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Joan M. Ridley
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2911 Turtle Creek Blvd., Suite 300
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13 Deal Killers to Avoid


Joan M. Ridley, CEPA, CBI, CFP™

The representations that you make when your business is in play will be confirmed by the buyer’s own advisors during due diligence. Anything to the contrary will harm or destroy your credibility and your intermediary’s. Buyers don’t like surprises.

Before meeting with an intermediary, put together your pre - due diligence checklist. It could take much longer than you anticipate to create and assemble the required information for the buyer’s due diligence team. Here are 13 common deal killers that are discovered during the due diligence process.

13 Deal Killers to Avoid


  • Hybrid accounting where cash and accrual-based methods are co-mingled
  • Improper data entry that makes it nearly impossible to assess company performance
  • Improper use of industry-recognized accounting software
  • Home-grown or non-industry financial record-keeping systems that make it difficult if not impossible to accurately assess company performance
  • Transactional or non-contractual revenues that were represented as recurring revenues

Customer Diversification:

  • One or more customers that are responsible for more than 10% the gross revenues
  • Divisions of the same customer that are counted as more than one customer

Employee Loyalty:

  • Poorly drafted or non-existent employment agreements –they could invite law suits after closing
  • Non-competes and non-solicitation agreements that do not reflect recent legislation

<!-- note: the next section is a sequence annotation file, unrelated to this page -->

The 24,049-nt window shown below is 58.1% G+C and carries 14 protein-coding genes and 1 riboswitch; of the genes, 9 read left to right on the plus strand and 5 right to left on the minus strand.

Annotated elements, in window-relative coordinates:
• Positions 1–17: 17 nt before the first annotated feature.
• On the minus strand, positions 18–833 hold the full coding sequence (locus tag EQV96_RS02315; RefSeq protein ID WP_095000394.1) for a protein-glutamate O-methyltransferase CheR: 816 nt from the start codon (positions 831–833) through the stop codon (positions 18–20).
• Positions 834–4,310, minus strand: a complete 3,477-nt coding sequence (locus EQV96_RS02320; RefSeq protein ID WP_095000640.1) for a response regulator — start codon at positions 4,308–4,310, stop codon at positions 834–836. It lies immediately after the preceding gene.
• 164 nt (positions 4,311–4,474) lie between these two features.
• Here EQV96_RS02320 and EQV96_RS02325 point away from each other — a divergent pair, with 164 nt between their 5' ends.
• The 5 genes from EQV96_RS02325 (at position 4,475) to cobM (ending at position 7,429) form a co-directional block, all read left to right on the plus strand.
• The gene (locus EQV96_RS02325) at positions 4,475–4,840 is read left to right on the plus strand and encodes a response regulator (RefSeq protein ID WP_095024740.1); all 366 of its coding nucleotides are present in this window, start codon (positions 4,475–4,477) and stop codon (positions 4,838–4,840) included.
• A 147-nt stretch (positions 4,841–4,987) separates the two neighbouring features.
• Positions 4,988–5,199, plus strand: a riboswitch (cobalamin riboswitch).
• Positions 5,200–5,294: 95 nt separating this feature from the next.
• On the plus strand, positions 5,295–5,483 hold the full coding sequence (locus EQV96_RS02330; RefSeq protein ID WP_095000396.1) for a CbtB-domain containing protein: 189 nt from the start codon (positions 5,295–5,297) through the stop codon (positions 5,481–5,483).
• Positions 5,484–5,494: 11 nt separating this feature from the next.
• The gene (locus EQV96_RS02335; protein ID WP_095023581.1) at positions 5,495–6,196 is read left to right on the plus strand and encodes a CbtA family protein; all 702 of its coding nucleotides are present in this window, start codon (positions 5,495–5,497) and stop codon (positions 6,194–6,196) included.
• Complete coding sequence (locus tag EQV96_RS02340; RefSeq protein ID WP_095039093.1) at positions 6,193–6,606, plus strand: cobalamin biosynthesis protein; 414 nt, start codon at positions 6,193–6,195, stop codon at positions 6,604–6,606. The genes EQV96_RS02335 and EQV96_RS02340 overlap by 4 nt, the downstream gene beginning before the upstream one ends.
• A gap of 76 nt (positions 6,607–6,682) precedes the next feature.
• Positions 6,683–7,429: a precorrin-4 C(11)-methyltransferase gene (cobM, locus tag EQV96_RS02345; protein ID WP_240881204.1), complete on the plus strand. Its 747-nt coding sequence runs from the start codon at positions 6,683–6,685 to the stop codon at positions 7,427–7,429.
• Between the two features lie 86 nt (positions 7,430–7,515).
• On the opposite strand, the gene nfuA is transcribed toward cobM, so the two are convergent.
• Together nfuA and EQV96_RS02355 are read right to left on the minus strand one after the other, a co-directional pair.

• The seller does the marketing and identifies new business while the sales people are merely order takers
  • Lack of written retention agreements to secure salesmen and therefore customers

Vendor Diversification:

  • One major supplier of the needed products or services
  • The company’s agreements with the suppliers are either verbal are very poorly drafted

Time to Sell No Time for Surprises

Have an independent party prepare a pre-due diligence checklist. Review and post the documents that are available, create those that are not, and clean-up any items where necessary. This process is not guaranteed to catch everything, but it does reduce the likelihood of surprises that could scare off a buyer and compromise the credibility of you and your intermediary.


Joan M. Ridley is a Certified Exit Planning Advisor, a Certified Business Intermediary, and a Certified Financial Planner™. She is President of Business Wealth Solutions, a business consultancy that helps business owners improve performance and position themselves and their company for eventual ownership transition. Please call us for more information at 214-692-9192 and visit www.bwsllc.net

Copyright 2013 Joan M. Ridley

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